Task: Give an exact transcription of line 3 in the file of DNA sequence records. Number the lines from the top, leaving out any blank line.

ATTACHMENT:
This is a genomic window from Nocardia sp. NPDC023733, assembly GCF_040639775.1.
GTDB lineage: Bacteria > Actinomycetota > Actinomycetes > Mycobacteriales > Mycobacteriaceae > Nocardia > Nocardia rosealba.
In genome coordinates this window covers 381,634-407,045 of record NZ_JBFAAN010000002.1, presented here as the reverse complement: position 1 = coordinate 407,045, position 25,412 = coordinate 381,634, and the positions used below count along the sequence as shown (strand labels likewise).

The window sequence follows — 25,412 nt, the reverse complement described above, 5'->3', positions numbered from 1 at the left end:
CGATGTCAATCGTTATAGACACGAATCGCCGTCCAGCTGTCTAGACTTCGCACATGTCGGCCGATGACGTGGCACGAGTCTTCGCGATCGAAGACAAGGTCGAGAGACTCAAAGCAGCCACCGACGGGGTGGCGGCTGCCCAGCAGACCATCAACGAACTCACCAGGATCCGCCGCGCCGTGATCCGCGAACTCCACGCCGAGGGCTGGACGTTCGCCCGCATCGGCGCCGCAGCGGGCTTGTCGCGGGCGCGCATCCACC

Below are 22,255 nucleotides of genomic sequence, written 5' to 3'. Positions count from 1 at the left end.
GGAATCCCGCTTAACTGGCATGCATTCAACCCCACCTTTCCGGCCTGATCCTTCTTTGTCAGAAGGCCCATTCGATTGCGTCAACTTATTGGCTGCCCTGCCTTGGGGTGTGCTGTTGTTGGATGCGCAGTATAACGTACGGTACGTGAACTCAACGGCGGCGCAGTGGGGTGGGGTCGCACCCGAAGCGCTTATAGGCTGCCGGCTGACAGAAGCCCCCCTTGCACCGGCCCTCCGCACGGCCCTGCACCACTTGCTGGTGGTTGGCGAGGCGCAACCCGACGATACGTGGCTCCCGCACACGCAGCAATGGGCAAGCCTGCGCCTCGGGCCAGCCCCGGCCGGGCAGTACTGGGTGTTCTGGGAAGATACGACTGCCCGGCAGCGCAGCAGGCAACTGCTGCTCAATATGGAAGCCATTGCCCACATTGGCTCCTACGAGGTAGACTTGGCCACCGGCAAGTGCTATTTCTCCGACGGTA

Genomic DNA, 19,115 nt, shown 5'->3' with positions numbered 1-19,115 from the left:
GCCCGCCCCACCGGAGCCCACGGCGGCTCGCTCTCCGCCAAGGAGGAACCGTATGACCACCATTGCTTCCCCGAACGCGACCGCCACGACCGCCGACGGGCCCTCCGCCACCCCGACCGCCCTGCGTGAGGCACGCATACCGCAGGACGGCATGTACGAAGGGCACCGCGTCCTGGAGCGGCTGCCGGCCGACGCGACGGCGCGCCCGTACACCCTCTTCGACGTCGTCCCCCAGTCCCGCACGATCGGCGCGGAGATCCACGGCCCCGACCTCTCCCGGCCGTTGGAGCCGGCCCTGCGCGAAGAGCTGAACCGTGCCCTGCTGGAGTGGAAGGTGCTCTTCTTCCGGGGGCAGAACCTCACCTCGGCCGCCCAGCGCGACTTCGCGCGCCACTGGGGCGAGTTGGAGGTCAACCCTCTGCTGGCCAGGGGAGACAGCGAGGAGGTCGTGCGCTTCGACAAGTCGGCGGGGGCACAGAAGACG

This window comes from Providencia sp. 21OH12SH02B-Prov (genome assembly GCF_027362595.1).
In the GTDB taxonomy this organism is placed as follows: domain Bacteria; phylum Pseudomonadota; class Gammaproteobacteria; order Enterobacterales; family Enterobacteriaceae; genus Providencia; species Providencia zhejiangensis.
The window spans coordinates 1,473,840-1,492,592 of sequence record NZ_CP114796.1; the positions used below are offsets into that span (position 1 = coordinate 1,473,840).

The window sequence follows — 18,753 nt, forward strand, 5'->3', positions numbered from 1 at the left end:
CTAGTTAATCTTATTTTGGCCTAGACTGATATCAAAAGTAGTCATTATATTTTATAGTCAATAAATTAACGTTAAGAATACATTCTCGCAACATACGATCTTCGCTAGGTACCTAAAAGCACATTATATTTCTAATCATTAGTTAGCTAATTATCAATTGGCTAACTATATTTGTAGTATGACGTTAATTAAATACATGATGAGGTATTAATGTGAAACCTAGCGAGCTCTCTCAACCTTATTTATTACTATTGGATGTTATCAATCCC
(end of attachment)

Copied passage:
In genome coordinates this window covers 381,634-407,045 of record NZ_JBFAAN010000002.1, presented here as the reverse complement: position 1 = coordinate 407,045, position 25,412 = coordinate 381,634, and the positions used below count along the sequence as shown (strand labels likewise).